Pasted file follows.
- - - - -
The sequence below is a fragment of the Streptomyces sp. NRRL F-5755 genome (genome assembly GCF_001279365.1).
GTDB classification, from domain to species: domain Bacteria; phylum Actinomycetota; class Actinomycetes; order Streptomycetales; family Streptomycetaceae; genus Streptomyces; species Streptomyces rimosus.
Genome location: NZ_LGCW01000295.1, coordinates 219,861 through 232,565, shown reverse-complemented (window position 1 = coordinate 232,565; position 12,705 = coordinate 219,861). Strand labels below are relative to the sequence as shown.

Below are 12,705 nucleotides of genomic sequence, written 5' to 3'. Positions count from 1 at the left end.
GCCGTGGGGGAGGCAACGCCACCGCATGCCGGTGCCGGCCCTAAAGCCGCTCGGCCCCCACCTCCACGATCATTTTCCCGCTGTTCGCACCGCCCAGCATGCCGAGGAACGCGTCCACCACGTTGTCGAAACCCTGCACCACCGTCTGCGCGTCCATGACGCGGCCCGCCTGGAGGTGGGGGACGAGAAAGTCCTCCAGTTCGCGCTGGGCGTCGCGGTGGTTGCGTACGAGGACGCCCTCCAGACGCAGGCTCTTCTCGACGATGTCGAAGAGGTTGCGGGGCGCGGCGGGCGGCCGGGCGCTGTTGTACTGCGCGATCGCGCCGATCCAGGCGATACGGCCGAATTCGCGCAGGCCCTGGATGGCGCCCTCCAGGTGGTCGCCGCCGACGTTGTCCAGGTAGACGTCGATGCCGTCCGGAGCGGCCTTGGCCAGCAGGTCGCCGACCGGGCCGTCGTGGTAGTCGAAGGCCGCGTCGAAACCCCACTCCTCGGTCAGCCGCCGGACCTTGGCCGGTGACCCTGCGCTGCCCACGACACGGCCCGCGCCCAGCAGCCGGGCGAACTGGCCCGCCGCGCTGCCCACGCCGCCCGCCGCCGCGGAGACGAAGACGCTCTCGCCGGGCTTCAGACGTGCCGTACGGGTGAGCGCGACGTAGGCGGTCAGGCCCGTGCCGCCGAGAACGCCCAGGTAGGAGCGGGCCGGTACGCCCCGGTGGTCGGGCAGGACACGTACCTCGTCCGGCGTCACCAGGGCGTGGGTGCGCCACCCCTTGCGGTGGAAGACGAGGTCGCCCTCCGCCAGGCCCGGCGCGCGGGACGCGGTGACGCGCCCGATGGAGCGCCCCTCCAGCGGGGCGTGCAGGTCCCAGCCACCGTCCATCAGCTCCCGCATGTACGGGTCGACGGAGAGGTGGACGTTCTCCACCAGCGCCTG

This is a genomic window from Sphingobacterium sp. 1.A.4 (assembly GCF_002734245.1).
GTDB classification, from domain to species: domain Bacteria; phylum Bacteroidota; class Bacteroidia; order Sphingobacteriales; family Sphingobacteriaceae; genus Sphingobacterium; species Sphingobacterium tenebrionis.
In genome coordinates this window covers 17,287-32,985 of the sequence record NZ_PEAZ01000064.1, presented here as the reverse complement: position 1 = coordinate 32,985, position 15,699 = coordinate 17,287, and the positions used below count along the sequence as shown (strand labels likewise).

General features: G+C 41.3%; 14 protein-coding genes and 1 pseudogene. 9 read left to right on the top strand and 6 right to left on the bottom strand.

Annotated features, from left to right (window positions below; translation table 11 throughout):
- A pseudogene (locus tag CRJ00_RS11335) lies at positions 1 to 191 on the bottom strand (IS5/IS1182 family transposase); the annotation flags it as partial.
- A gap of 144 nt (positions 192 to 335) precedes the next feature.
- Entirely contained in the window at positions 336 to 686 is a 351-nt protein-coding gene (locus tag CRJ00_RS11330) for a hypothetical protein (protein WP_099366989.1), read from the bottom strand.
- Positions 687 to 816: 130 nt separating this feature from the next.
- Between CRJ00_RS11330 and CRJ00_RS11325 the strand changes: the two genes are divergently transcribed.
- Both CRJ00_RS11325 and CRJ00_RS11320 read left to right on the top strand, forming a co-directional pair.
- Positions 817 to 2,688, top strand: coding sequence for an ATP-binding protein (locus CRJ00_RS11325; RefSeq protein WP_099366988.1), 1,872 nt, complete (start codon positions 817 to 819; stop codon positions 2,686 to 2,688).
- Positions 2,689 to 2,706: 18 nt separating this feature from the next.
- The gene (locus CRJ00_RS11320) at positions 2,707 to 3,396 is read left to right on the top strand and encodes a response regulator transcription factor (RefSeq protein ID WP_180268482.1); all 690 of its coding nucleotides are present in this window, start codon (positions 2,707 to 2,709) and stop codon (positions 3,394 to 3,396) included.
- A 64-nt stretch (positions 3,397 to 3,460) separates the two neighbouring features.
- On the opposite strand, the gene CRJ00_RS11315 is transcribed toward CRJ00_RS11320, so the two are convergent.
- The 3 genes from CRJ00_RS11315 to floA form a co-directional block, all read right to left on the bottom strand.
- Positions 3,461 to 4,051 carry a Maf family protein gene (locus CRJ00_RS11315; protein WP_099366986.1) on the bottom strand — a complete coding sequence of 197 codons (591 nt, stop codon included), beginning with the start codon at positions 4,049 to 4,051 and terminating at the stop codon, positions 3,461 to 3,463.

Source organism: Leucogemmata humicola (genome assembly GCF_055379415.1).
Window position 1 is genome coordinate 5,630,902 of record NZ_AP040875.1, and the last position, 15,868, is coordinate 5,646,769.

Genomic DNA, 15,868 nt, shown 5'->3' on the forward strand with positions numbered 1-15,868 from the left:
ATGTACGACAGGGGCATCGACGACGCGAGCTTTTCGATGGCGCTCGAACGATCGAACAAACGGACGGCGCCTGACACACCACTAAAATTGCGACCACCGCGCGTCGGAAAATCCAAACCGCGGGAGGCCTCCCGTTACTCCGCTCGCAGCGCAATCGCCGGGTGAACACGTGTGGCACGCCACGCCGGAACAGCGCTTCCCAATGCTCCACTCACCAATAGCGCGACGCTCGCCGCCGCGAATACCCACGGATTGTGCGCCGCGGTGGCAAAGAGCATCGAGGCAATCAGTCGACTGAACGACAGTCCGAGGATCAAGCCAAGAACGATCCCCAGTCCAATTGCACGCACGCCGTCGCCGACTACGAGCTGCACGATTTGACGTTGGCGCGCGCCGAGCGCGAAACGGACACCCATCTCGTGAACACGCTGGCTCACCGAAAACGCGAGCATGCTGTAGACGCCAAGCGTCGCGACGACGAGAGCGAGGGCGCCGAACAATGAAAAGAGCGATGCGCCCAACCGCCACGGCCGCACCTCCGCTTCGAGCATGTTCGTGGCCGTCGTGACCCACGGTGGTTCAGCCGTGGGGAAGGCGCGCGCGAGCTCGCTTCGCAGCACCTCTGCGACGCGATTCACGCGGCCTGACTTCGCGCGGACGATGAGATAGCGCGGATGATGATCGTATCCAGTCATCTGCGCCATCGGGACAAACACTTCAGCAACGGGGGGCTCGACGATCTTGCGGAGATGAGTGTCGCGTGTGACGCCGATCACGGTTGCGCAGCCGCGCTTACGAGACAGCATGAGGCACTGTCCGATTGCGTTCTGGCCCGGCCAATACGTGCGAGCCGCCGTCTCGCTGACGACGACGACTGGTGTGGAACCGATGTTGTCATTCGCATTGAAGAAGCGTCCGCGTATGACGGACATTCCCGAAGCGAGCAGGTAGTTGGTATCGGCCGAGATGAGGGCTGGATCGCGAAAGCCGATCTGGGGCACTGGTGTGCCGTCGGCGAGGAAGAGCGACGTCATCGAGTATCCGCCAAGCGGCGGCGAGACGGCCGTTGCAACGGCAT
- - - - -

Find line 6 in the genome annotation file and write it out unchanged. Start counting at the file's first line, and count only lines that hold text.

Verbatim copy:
This is a genomic window from Sphingobacterium sp. 1.A.4 (assembly GCF_002734245.1).